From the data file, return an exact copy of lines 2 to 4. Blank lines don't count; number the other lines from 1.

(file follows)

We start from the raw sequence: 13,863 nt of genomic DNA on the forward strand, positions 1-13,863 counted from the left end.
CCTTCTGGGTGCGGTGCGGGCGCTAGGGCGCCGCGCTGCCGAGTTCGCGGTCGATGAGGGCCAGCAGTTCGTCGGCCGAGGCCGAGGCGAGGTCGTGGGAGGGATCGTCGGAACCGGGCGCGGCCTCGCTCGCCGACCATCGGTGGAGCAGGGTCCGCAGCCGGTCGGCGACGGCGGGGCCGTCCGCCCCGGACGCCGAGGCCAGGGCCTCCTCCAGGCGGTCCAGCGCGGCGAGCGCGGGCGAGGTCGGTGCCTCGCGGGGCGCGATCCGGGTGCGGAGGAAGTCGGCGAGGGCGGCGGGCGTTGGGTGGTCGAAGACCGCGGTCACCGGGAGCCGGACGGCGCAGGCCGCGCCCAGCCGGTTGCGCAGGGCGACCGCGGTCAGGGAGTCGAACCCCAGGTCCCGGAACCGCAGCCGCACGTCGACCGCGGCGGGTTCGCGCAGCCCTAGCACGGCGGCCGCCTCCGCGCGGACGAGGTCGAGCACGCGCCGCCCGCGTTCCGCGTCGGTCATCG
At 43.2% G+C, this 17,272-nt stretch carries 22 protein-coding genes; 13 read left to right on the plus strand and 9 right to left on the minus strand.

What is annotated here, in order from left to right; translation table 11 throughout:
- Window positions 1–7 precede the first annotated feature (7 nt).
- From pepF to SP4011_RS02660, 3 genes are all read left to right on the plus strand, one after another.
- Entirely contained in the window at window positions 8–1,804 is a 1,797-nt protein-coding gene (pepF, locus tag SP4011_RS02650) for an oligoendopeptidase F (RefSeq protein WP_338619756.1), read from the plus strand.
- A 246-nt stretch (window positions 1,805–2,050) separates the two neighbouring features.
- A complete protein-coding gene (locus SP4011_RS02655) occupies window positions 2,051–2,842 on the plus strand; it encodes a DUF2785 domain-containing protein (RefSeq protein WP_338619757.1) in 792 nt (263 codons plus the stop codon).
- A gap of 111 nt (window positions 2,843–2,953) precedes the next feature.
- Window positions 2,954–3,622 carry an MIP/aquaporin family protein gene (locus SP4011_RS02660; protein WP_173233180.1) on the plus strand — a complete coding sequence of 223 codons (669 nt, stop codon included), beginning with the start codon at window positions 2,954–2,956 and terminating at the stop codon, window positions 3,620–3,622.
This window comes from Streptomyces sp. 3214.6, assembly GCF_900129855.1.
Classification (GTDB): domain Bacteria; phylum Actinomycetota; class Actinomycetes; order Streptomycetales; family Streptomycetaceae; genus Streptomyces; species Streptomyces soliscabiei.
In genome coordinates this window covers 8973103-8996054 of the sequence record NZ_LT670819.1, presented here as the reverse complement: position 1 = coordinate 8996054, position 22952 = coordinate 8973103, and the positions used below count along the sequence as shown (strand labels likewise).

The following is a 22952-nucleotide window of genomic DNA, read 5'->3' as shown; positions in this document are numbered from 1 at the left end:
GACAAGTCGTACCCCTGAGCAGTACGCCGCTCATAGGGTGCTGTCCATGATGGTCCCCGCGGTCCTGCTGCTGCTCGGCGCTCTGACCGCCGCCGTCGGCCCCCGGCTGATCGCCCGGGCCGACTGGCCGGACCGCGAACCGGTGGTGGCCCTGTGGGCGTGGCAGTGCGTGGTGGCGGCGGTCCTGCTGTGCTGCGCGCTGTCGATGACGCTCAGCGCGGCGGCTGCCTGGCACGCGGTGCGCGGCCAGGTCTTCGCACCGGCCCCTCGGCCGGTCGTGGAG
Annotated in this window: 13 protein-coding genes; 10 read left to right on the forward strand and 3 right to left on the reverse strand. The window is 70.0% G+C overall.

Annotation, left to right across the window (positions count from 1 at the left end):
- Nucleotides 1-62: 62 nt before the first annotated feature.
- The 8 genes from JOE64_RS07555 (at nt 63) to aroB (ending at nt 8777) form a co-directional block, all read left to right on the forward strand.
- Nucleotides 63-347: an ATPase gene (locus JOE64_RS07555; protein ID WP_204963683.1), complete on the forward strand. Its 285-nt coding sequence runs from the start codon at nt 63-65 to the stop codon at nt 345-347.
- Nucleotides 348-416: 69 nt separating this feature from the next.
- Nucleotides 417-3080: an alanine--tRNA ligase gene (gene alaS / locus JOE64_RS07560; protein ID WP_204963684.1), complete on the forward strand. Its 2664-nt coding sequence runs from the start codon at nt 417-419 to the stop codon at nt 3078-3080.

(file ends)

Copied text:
CCTTCTGGGTGCGGTGCGGGCGCTAGGGCGCCGCGCTGCCGAGTTCGCGGTCGATGAGGGCCAGCAGTTCGTCGGCCGAGGCCGAGGCGAGGTCGTGGGAGGGATCGTCGGAACCGGGCGCGGCCTCGCTCGCCGACCATCGGTGGAGCAGGGTCCGCAGCCGGTCGGCGACGGCGGGGCCGTCCGCCCCGGACGCCGAGGCCAGGGCCTCCTCCAGGCGGTCCAGCGCGGCGAGCGCGGGCGAGGTCGGTGCCTCGCGGGGCGCGATCCGGGTGCGGAGGAAGTCGGCGAGGGCGGCGGGCGTTGGGTGGTCGAAGACCGCGGTCACCGGGAGCCGGACGGCGCAGGCCGCGCCCAGCCGGTTGCGCAGGGCGACCGCGGTCAGGGAGTCGAACCCCAGGTCCCGGAACCGCAGCCGCACGTCGACCGCGGCGGGTTCGCGCAGCCCTAGCACGGCGGCCGCCTCCGCGCGGACGAGGTCGAGCACGCGCCGCCCGCGTTCCGCGTCGGTCATCG
At 43.2% G+C, this 17,272-nt stretch carries 22 protein-coding genes; 13 read left to right on the plus strand and 9 right to left on the minus strand.

What is annotated here, in order from left to right; translation table 11 throughout: